They also found that having more than one child can make parents happier – provided no one is dealing with any substantive problems. In which case, the parents are more miserable. Child successes didn’t have to be major either – just being generally happy personally and professionally was enough.

So what does this mean for us as parents of teens? On the one hand, it’s important to recognize our kids’ emotional responses to things are partly the result of biology, and not necessarily accurate gauges for their overall happiness. On the other hand, it means we need to maintain open links of communication with them, to help them negotiate any real problems or issues in their lives. And finally, it means we have to help them — and us — focus on the things that make us happy: a hobby, a friend, a sport, a new skill acquired.

Not always easy to do, but worth remembering. Because when the new shoes are scuffed, and the new notebooks are dog-eared and covered in doodles, we need to reach back and hold on to the enthusiasm and energy of these first bright days.

It’s easy — and a little unfair — to prepare a stereotypical list of unpleasant teen behaviours: moodiness, surliness, disrespect, dramatic changes in sleeping patterns, eating patterns and relationships with other family members. We expect them to blow off their chores, roll their eyes at family activities, spend all their time online and on cellphones and listen to music we parents find discordant, inappropriate or offensive. It’s almost as if in steeling ourselves for battles to come, we expect them to fight us on the clothes they wear, the friends they chose, and how late they get to stay out at night.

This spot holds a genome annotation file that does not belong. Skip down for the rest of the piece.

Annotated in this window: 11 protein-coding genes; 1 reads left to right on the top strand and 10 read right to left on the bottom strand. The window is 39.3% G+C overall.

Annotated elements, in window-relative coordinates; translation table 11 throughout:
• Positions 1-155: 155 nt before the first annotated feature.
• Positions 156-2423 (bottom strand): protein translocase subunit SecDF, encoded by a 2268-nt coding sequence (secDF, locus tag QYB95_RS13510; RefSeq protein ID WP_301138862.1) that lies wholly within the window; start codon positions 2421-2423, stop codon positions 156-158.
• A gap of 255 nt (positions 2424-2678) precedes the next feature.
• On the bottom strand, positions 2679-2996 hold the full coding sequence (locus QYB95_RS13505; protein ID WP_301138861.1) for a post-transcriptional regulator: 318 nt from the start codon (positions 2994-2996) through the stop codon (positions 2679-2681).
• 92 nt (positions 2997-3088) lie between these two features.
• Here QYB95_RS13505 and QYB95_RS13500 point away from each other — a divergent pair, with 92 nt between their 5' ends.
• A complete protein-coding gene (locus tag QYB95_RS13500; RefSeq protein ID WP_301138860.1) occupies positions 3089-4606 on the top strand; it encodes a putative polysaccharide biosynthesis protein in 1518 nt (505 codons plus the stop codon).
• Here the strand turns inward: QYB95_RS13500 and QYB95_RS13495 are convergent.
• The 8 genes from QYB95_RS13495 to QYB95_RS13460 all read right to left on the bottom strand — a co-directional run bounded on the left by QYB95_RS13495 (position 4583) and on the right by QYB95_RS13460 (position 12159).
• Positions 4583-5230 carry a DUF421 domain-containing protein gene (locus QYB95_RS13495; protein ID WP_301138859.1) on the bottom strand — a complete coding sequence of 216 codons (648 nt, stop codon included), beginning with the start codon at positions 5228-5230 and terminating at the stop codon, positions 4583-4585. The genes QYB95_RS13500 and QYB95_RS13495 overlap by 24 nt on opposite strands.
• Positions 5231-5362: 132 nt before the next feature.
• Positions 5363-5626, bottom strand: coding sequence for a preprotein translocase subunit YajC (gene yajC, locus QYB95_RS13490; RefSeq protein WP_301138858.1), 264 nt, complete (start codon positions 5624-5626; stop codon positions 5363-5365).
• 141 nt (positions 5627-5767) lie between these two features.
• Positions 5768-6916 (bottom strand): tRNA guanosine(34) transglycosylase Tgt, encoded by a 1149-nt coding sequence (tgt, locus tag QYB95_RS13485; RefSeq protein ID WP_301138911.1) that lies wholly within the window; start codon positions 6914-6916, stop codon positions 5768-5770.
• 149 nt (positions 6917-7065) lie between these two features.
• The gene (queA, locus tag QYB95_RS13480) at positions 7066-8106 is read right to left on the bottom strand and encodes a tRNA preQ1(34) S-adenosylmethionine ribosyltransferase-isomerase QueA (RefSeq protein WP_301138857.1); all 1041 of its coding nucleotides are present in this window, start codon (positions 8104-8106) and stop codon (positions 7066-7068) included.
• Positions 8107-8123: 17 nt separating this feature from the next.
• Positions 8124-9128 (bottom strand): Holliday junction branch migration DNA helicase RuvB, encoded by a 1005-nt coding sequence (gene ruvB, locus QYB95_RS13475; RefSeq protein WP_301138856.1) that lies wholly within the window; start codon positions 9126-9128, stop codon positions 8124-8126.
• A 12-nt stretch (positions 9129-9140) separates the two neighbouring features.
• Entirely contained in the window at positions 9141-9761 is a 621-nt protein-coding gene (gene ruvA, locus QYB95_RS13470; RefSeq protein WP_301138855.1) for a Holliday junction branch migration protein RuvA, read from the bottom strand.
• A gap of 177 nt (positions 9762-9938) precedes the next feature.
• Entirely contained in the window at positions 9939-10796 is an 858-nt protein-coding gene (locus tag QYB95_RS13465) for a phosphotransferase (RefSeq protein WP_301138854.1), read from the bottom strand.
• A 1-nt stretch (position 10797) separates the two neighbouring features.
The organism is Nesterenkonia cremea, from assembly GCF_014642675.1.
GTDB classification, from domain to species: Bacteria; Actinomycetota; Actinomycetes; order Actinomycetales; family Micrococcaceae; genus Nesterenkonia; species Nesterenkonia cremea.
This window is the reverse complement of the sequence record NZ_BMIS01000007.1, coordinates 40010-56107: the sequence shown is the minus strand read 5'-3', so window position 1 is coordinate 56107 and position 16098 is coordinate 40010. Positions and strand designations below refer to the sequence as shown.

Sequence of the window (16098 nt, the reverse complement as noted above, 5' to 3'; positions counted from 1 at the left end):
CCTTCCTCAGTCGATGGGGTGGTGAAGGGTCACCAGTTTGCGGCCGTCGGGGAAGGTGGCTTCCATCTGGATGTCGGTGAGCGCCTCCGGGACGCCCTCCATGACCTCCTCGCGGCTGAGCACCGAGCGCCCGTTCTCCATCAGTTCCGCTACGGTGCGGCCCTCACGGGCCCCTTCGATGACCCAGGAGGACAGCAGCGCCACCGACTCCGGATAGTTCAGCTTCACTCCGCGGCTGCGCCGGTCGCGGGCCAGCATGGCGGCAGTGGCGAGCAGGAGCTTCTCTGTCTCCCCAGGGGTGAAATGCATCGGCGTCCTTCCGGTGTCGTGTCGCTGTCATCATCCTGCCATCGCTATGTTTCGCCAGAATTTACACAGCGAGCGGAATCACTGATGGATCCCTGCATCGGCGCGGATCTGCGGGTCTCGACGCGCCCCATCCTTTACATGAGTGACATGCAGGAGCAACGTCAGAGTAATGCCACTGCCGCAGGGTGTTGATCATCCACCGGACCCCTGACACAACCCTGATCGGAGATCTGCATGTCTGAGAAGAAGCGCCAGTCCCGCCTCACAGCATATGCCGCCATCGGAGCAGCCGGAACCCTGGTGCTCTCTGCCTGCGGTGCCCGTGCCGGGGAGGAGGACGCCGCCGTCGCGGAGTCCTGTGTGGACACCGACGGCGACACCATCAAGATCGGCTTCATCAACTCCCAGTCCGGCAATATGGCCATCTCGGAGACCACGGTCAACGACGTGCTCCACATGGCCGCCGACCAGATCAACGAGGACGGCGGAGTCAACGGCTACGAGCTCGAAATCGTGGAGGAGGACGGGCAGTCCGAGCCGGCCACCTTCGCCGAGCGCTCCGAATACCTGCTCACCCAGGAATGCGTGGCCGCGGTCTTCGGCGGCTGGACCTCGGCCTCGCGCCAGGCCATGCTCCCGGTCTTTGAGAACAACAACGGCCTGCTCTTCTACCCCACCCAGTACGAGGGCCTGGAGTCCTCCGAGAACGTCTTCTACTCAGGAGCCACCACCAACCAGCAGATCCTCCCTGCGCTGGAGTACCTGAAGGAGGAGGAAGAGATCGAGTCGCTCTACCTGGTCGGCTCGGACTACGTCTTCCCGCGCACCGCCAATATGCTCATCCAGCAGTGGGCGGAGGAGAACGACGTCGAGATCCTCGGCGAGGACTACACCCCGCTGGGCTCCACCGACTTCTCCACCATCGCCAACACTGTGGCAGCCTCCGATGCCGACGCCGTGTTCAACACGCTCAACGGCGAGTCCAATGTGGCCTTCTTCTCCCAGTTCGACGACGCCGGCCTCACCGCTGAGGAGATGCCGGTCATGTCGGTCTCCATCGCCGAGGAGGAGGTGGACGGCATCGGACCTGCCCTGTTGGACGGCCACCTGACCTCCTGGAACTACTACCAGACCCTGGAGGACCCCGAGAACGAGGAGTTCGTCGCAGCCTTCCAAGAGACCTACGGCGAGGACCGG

But not all teens are like that. Most of them (most of the time) are loving parts of their families, good big sisters and brothers and concerned about their communities and the world around them. But the caricatures of teenagers tend to dominate in the popular imagination, and can blind us to all of the wonderful ways our teens enrich our lives.

That’s my standard response whenever I discuss signs and symptoms of real teen problems with groups of parents. The lists of red flags can sound a lot like the behaviours described above. Has your teen gained weight? Lost weight? Been listless? Have their friends changed? Have they withdrawn into their rooms? There’s always one parent who voices the concern that these sound like pretty typical teen behaviours.